I come from people who believe food is otherworldly. Miraculous, even. We are simple people who have built our religions partly around food.
Take Baptists. When you are ill, before anyone at church even says a prayer you get a casserole. When you have a baby, the first things you receive are baked goods. At your funeral, nobody will come unless Cousin Bentley makes deviled eggs.
So you can imagine how wonderful it was to wake up to the smell of food this morning. All kinds of food.
I rolled over in bed to check the clock. It was 6:03 a.m. and I could smell things baking. I stumbled out of the bedroom into a kitchen that was lit up like the Las Vegas Strip.
There was the hum of an electric oven, the sizzle of a skillet, the smell of vanilla, the overwhelming taste of melted butter, and the whir of a KitchenAid mixer.
My wife was preparing about 10,398 dishes at once. She is what you’d call a bipolar cook. She cooks by frantic inspiration, sometimes standing near a stove for forty days without sleep.
When these bouts of inspiration hit, it is like watching a tropical storm in slow motion. Or a monster truck rally.
Mixing bowls sat on every shelf, each table, and on the top the fridge, loaded with cake batter.
I love cake batter. But I know from experience that I am not allowed to taste her cake batter with my finger. If at any time, my greasy digit desecrates her batter she will alter my anatomy with a pair of tongs.
“Mmmm,” I said. “Cake batter.”
And she answered me with a wild-eyed look often seen in “B” horror movies just before an unimportant supporting actor gets decapitated. She indicated she was about to reach for the tongs.
So I left the kitchen and watched from afar. My wife was cooking up a smorgasbord. There were chef’s knives on every flat surface, cutting boards with mounds of diced onions, minced piles of chlorophyll-soaked parsley, and miniature Everests of shredded cheese.
And bacon. My wife is always frying bacon. Sometimes she does this for no discernable reason. I’ve quit asking why because she always says, “I needed more grease.”
But I think there’s more to it than that.
I remember one time when I was in college, I took an art class. The teacher created a clay sculpture composed of naked people. And I’ll never forget what he said when he unveiled it:
“This is art, for art’s sake.”
None of us students knew exactly what he meant by this phrase. Most of us were too busy staring, thinking deep thoughts such as, “The figures in this sculpture are definitely not Presbyterian.”
But the teacher explained himself. He said that art needs no justification. It doesn’t have to make a political statement. No social or spiritual revelations. Art is just there to be—well—loved. And I really liked that.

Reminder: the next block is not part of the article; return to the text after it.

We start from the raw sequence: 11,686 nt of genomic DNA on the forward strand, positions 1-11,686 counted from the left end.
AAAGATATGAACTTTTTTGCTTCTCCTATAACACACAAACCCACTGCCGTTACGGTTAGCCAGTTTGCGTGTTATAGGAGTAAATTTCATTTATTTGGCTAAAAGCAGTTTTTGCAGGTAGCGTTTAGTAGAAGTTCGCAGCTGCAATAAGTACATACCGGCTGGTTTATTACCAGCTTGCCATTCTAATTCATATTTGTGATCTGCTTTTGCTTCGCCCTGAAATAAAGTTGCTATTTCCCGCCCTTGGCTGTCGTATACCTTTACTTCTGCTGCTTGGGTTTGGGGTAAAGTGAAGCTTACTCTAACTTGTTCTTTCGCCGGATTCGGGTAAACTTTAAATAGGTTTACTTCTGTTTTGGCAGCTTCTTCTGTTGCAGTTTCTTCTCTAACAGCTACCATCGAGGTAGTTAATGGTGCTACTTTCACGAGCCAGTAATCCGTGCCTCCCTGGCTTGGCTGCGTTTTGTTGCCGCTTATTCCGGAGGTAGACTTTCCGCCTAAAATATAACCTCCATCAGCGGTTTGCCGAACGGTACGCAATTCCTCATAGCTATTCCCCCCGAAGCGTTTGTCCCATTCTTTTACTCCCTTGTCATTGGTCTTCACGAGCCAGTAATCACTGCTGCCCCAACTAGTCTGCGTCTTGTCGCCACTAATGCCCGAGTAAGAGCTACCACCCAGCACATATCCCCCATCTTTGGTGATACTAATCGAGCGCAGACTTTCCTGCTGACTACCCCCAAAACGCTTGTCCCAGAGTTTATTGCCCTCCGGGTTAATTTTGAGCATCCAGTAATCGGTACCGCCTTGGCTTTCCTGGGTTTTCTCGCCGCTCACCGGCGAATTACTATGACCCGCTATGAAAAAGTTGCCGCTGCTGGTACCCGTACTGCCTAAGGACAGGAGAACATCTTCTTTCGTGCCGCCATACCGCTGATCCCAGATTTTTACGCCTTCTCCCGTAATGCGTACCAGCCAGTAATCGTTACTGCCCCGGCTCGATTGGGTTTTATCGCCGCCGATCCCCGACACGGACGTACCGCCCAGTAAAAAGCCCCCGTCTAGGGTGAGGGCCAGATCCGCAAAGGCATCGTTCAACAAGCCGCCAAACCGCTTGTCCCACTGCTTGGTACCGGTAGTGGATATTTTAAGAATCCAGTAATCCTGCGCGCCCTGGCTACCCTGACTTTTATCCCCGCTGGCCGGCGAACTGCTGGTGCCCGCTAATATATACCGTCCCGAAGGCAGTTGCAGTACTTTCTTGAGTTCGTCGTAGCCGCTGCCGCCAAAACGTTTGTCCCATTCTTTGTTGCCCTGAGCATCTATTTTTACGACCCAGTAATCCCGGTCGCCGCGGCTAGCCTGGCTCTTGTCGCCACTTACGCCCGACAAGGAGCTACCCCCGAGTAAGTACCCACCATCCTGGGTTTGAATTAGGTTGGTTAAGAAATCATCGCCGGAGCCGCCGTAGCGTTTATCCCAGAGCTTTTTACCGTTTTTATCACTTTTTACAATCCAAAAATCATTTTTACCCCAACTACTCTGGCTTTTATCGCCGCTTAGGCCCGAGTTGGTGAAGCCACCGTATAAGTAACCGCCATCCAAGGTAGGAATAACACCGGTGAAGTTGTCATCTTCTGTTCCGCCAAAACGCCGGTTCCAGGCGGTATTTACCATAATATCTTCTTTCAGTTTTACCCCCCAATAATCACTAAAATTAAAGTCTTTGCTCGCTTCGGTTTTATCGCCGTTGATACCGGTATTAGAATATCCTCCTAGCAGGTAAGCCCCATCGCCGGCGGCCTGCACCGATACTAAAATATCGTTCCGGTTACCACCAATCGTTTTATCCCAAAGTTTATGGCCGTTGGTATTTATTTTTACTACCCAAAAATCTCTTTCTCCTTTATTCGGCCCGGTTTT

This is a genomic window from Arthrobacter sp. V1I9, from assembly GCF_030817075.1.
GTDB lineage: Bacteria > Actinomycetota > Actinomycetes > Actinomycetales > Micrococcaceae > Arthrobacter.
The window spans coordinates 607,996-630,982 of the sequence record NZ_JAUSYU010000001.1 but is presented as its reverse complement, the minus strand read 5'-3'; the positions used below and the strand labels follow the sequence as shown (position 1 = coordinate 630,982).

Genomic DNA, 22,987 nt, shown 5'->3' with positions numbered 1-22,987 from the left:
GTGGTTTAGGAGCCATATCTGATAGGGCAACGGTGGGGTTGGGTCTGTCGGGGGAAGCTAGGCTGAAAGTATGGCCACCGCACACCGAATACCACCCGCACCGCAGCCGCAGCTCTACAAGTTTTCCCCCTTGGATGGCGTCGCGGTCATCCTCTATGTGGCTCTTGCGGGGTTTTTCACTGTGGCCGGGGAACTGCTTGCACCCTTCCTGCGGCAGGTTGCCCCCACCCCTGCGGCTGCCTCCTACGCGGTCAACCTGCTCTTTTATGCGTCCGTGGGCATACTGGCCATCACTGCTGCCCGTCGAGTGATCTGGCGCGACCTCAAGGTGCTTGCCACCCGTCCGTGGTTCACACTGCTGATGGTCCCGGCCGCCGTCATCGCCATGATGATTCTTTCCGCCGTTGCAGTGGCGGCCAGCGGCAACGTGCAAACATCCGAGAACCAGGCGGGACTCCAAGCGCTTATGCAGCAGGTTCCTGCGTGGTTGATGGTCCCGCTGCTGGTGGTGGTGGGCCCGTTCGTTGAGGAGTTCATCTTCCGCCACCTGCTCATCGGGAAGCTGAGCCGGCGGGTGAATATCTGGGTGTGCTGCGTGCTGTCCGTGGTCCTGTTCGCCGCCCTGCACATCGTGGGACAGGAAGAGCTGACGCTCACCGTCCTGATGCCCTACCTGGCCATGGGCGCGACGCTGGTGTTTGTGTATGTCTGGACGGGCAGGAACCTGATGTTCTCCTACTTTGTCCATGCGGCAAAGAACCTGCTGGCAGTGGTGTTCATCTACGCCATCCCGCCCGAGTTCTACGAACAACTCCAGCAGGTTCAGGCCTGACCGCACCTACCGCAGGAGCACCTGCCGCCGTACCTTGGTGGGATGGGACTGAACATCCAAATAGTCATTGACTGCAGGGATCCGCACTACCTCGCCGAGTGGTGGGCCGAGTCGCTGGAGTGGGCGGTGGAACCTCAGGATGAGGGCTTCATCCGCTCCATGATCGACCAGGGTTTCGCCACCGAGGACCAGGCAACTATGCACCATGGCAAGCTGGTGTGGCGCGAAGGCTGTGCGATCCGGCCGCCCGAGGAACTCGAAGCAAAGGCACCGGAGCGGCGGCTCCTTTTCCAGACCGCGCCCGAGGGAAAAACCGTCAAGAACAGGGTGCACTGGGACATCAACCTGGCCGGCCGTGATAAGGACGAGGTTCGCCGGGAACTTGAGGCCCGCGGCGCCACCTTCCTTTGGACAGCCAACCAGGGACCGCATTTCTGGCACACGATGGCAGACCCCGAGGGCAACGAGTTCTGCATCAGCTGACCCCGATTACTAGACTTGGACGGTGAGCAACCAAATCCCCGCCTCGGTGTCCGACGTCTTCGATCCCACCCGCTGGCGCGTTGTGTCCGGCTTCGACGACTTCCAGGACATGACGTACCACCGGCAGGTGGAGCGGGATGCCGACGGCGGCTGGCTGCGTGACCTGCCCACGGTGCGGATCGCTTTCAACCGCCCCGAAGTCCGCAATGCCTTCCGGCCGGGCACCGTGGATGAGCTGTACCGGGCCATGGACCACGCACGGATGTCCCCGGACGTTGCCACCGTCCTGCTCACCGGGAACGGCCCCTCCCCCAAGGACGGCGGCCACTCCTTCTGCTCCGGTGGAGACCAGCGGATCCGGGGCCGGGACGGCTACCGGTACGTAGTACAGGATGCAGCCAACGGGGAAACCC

Because that’s the way my wife approaches her kitchen. She works in butter the way some work in oils or acrylics. Her concoctions need no reason. It is food for food’s sake.
Watching her cook was like being a spectator in the studio of Rodin, Sargent, or Vermeer. I was seeing, smelling, and admiring the art of our ancestors. She follows recipes that predate her. That predate her great-great grandparents.
I watched her trim a slab of pie dough with scissors. I saw her test freshly baked layers of yellow cake with broken broom straws, then grease new casserole tins with bacon grease from a Maxwell House can.
She made two casseroles for our friend, Julie, whose mother just died. One casserole for our friend, Rena, who just had a baby.
Which brings up another subject. Casseroles.
They are important to our way of life. They might not seem like much to some, but they are everything to us Food People.
Casseroles accompany nearly every special occasion, such as funerals, weddings, baptisms, birthdays, SEC Championships, Columbus Day, Tuesdays, etc.
Our casseroles are always made with a minimum of six pounds of cheese and nine sticks of unsalted butter. And they are often hand delivered in blue cornflower Corningware dishes that never make it back home. These dishes simply become mixed up with another church lady’s kidnapped collection of bakeware.
These same dishes get delivered, redelivered, and re-redelivered all over town. Round and round the dishes go. From house to house. Like musical chairs, but with more saturated fat.
In our county, there are some Corningware dishes that have been in circulation since Franklin D. Roosevelt was in office.
Like I said. This is a religion.
After I watched my wife for a few minutes, she announced that she was leaving the kitchen to use the restroom. She asked me to keep an eye on things. And I did.
I stood in the middle of what felt like a divine laboratory, with everything bubbling and baking around me. The smells were enough to stop your heart.
I made sure nothing boiled over. I listened for oven timers. And I truly felt privileged to be here. Not just in this kitchen, but upon this Earth, where humans—despite what the haters claim—actually love each other enough to feed one another.
What a concept. People cooking for people. Chicken casserole for chicken casserole’s sake.
That’s when I noticed the cake batter sitting lovely in the windowsill. White. Pure. Thick. And the Glory of the Lord shone about it.
So anyway, that’s how I got neutered.